following year, as he and the team disputed his health. He finished
his career with the New York Rangers, their second-leading scorer
behind Wayne Gretzky but retiring after 67 games because of another
"I think you go through different phases in your career and your
life, and you have a chance to look back and reflect," said
LaFontaine, who has no residual effects from his injuries. "I learned
a lot as a player playing with some great players on the New York
Islanders, obviously going to the Stanley Cup finals my first year,
the team that won four Cups. I learned a lot and was able to take
that with me to Buffalo.
"The prime years were spent right there in Buffalo. Those teams and
wins and goals and assists are so special, but I also look at the off-
ice, and I learned so much from so many special people."
A fixture in hospitals
Buffalo is where his continuing charitable works started, where he
learned the philanthropic skills that evolved into his Companions in
Courage Foundation. While recovering from the knee injury, he was
asked to visit children at Roswell Park Cancer Institute.
"They said it would be a big thrill for them to meet a Buffalo
Sabre," he recalled, "so I went there and tried to put a smile on
their face, and developed some friendships and special relationships.
Their courage and inspiration had a profound effect on me."
He was soon a fixture in hospitals, visiting children and their
families at all hours to supply inspiration and smiles in the midst
of surgeries and tragedies. When not with his wife, Marybeth, and
children Sarah, Brianna and Daniel, he spends most of his time with
his Companions in Courage Foundation. In addition to spiritual
support, it raises funds to build interactive playrooms and safe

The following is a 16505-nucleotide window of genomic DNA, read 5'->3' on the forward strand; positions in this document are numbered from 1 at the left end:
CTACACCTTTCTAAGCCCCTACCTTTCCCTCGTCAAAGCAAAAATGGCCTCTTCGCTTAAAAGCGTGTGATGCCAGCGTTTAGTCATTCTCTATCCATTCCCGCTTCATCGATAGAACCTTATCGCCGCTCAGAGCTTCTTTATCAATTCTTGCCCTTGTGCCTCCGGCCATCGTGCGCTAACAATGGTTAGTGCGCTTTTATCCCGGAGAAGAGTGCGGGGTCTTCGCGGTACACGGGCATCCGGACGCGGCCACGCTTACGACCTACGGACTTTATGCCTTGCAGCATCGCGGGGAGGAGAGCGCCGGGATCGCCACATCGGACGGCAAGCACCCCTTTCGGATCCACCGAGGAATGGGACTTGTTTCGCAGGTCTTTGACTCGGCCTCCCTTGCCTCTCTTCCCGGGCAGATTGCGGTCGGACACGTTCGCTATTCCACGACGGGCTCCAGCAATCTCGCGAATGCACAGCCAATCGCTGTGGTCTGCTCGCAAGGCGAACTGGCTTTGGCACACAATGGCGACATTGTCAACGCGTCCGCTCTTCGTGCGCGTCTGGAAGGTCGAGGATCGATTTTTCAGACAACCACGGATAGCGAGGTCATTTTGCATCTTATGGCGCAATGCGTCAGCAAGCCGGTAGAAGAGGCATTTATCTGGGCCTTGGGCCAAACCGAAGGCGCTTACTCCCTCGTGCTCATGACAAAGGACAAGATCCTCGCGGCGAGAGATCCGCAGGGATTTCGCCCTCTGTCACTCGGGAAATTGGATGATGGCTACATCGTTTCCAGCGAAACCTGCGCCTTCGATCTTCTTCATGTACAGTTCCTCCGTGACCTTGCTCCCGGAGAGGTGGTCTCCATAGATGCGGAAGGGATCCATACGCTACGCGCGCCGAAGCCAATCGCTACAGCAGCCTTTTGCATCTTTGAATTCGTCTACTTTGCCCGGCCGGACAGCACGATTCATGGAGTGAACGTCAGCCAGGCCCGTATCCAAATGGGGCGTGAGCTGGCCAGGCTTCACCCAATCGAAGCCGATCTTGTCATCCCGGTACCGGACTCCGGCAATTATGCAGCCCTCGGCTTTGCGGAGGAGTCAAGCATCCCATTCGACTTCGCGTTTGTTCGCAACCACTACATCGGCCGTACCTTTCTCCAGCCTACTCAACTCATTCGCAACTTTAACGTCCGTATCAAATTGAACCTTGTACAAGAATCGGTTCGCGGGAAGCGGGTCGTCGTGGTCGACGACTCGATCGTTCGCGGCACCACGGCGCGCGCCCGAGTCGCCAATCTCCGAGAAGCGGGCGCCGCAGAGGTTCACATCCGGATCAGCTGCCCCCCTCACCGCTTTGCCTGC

havens in children's hospitals throughout the country.
"It's so hard to make people understand how genuinely kind he is,"
said Elsie Dawe, executive director for the Foundations of Kaleida
Health. "I did his keynote speech when he retired from the Rangers.
They were looking for specific amounts of money - which was a lot of
money - but it was hard to do that because he would pay for a
funeral, or besides paying big bills he would do amazing things like
buying a Labrador puppy for a little girl with cancer. It's hard to
quantify what somebody did all the time."
Turning out the lights
LaFontaine's premier hockey memory relates to the closing of Memorial
Auditorium, not for leaving the intimate building but for the people
who were there. He grew up idolizing Gilbert Perreault, and he formed
a close bond with Sabres owner and founder Seymour H. Knox III.
Sabres legends skated a lap each with a puck then passed off, and
LaFontaine was the final player. He said he'll never forget waving to
the crowd, shooting the puck into the net as the horn blared one last
time and the only light was a ray shining on the puck.
Knox was dying of cancer then, and LaFontaine made plans to have the
puck retrieved. He arranged to have it made into part of a
picturesque plaque, and it was presented to Knox at the end-of-season
"When I retired as a New York Ranger," LaFontaine said, "[Seymour's
wife] Jean Knox came down - she's such a special lady - and she
said, "I have something. This was a special item that Seymour put
next to his favorite chair and would look at it and talk about it
before he passed off. I know he would want you to have that.'
"It was the plaque with the last puck shot in the Aud. It's something
that I look at on pretty much a daily basis, and it puts a big smile
on my face."
A smile is fitting, since it's the thing LaFontaine gives to nearly
every person he meets.
"He does things that he doesn't really have to do, but he does them
because he is what he is," Simonick said. "He's No. 16."